Modules: Content organization
Views / CTools http://drupal.org/project/views
Starting the Drupal module list with these two is like listing your lungs as part of the equipment for a diving trip. They are indispensable because they are awesome by themselves but also because there are many wonderful things that have been built on top of them.
Date / Calendar http://drupal.org/project/calendar
Chronological organization of content is essential in a course that has a fixed schedule, due dates, holidays, and office hours. Date and Calendar running on top of Views is winning combo. There are other modules like Full Calendar; but all I want is a simple well-integrated calendar, and good support for Date fields in my content types, so this is all I need.
Tokens make Views ten times more powerful by allowing re-writes. Tokens also come handy in other places like webforms and email templates. I iz in love with tokens.
I think you can't really claim that you are in the content management business unless you are creating links between related pieces of content. References allow you to do that. Relation does it better but I am used to References and they work, so I won't abandon them just yet although I am keeping my Relation knowledge current (like the Mac OS X of PowerPC days having a clandestine clone in x86).
Automatic Nodetitles http://drupal.org/project/auto_nodetitle
A beauty of a module that depends on another beauty, Token, to allow you to hide the title field on content creation forms. It works wonderfully when no meaningful title exists, or when a meaningful title is best created on the fly from a combination of other fields.
Comment Notify http://drupal.org/project/comment_notify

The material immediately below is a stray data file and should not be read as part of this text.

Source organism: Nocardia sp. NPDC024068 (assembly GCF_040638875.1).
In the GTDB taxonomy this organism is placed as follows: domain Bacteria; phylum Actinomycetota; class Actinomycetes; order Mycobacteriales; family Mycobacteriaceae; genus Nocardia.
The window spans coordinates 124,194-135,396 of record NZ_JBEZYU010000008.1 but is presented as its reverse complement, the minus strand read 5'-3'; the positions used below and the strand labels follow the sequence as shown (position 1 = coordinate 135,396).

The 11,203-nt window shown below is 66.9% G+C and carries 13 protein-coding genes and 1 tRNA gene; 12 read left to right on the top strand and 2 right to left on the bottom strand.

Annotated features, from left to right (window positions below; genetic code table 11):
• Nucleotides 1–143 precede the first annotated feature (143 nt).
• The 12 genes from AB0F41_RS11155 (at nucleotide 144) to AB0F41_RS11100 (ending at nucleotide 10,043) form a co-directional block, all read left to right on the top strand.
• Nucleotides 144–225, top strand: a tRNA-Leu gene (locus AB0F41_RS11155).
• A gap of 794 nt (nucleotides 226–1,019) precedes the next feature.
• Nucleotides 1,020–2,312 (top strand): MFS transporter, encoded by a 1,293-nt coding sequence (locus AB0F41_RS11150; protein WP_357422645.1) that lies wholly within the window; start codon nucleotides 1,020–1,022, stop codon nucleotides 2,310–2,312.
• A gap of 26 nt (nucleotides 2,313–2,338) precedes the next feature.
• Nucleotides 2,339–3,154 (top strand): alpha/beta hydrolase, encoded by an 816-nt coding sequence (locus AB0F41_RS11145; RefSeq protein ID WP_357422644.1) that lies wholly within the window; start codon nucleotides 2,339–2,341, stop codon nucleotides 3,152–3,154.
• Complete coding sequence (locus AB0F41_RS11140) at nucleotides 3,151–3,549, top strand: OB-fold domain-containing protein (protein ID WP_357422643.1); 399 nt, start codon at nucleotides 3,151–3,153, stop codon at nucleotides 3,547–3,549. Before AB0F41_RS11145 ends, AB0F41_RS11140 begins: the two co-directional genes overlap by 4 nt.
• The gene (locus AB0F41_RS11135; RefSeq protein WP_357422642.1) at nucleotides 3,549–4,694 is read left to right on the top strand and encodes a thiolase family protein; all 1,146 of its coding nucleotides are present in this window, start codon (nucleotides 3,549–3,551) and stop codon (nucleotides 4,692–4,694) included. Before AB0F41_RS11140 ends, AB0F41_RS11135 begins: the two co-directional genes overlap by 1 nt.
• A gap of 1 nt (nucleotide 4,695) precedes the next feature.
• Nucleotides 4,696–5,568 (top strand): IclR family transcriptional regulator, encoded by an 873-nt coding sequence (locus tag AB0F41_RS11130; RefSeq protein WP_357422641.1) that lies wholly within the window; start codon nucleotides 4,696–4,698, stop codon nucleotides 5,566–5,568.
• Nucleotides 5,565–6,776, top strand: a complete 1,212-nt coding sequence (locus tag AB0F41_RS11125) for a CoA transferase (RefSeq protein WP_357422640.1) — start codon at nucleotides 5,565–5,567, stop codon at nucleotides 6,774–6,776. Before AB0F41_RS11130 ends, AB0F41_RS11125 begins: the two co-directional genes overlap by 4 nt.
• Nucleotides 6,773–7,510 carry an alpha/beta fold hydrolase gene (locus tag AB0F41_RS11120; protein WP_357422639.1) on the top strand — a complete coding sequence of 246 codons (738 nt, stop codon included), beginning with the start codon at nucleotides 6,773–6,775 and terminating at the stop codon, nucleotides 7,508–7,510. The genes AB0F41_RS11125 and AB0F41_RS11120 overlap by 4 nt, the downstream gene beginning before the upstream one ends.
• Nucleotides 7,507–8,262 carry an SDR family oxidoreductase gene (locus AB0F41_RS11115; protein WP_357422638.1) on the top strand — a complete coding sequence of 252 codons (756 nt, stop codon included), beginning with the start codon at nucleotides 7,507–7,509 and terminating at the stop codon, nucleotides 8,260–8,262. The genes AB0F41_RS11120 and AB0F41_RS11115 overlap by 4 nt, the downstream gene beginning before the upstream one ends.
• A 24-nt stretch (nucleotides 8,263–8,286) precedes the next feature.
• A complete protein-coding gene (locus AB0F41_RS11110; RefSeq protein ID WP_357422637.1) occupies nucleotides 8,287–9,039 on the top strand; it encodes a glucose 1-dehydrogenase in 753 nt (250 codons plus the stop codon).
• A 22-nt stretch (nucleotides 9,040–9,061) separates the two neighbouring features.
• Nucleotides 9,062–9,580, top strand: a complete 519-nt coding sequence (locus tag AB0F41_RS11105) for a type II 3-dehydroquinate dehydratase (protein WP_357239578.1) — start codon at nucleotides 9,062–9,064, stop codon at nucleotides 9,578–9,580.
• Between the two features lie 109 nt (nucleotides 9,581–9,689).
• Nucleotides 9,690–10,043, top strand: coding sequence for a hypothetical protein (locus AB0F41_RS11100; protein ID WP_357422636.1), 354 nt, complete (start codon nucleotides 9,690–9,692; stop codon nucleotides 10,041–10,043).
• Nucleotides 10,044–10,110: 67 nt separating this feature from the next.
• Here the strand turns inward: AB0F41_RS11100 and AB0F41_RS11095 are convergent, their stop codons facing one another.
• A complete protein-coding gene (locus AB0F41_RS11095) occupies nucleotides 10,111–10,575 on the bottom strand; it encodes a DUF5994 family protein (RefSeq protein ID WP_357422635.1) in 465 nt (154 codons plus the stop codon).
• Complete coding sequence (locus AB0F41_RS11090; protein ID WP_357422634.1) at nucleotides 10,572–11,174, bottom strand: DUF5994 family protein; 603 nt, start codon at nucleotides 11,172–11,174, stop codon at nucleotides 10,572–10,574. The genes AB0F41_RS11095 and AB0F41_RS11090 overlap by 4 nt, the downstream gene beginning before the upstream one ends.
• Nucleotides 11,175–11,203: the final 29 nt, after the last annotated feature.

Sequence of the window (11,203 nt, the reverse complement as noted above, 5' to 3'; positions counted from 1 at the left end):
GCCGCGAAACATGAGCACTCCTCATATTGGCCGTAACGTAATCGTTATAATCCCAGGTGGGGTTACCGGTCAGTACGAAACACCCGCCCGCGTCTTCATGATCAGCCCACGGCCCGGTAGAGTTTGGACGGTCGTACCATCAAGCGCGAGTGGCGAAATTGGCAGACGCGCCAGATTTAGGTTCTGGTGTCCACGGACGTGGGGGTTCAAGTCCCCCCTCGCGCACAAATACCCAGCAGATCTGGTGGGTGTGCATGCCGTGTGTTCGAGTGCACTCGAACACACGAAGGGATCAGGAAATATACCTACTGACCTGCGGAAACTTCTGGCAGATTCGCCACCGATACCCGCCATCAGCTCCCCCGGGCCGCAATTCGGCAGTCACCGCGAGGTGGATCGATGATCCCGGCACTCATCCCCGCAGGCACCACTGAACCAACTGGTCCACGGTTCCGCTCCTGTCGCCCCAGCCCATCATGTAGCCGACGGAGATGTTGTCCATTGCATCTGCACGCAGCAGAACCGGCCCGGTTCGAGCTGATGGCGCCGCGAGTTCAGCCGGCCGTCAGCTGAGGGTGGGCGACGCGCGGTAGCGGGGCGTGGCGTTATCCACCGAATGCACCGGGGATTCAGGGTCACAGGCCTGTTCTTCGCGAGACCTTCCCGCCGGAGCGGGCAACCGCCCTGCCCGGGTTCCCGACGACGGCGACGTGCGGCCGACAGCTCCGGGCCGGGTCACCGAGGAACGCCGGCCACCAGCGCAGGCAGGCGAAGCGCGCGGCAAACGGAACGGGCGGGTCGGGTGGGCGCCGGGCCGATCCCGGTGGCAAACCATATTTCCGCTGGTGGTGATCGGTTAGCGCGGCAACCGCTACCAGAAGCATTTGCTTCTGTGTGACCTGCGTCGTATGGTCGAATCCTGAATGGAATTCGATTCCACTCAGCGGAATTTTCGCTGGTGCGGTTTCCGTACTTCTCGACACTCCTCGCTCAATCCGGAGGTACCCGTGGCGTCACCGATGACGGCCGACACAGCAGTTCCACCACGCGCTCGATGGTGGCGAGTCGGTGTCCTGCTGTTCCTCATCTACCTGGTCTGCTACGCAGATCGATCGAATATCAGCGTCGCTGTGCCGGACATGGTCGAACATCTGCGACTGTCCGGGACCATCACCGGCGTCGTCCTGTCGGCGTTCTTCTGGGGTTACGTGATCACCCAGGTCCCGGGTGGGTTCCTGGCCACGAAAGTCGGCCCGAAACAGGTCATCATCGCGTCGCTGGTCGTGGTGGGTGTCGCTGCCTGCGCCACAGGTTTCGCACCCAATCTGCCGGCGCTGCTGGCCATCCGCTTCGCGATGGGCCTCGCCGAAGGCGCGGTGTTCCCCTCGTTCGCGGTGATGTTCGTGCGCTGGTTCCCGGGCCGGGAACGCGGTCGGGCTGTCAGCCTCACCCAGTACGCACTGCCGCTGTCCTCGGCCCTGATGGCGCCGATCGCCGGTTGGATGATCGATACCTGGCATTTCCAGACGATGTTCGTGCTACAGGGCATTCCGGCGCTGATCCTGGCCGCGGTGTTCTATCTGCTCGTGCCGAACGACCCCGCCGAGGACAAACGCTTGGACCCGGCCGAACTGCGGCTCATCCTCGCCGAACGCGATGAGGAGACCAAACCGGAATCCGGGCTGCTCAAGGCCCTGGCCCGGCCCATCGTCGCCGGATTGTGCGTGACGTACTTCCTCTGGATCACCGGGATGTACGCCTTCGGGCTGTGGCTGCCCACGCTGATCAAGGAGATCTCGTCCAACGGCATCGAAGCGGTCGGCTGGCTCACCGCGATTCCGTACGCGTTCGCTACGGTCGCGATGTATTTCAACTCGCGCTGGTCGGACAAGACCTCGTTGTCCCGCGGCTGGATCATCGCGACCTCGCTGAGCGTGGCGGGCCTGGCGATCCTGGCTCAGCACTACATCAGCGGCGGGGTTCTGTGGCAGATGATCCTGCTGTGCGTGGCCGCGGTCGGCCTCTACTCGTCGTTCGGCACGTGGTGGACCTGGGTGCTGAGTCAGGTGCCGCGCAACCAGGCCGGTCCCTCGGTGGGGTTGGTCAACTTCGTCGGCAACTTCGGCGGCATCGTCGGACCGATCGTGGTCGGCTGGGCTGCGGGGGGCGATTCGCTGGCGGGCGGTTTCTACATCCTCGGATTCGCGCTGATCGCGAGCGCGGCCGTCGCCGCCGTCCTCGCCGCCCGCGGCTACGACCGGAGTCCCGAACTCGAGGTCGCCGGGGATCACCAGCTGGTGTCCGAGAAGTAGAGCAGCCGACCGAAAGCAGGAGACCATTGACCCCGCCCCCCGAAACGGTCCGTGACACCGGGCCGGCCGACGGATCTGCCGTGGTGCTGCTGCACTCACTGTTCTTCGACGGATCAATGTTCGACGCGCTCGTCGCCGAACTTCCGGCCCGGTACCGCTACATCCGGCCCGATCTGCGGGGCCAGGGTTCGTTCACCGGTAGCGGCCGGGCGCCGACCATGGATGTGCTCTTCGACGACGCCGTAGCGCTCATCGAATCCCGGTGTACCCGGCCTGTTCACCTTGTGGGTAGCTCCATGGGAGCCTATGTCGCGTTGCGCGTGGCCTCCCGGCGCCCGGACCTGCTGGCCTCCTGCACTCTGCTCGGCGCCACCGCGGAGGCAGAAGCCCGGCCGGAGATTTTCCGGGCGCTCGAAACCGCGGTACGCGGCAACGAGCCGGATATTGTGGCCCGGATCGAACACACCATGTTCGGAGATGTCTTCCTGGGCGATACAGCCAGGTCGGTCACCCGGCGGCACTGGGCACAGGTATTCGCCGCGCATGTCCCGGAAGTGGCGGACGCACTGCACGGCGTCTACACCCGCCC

We definitely need discussion board functionality, but it cannot live by itself - it needs to be situated with the content it describes and discusses, so comments on every page are better than a standalone forum; but once you have that, you need a good way to be notified when your questions are answered, and this is what this module is for.
Sometimes there is a lot of content that all belongs together on one page but it is too long for one page; making some parts of it collapsible makes it manageable.
Field Permissions http://drupal.org/project/field_permissions
I locked out all unregistered users from the course by unchecking the "View published content" permission for anonymous users; I then used content-type level permissions to control what students could and couldn't do. But there were times when I needed to delegate access at the field level - for example, I created an appointment system where I wanted the students to be able to grab a slot they need (=edit the name field) but not be able to change the slot time (=edit the date field). Field Permissions allow me to do just that.
This is not technically about usability or user experience, but it can be, if you have an anonymous webform available at all times for people to submit ideas and vent - and be able to say things they may not say to you in person, so you can continually improve your teaching and the tools through which you deliver it.
Module Filter http://drupal.org/project/module_filter
There are tons of things you can do on the admin side, but there is only one thing that you can't do without once you try it - the Module Filter module that reduces that endless module page to a manageable length, lets you search modules, and hit the save changes button without having to scroll.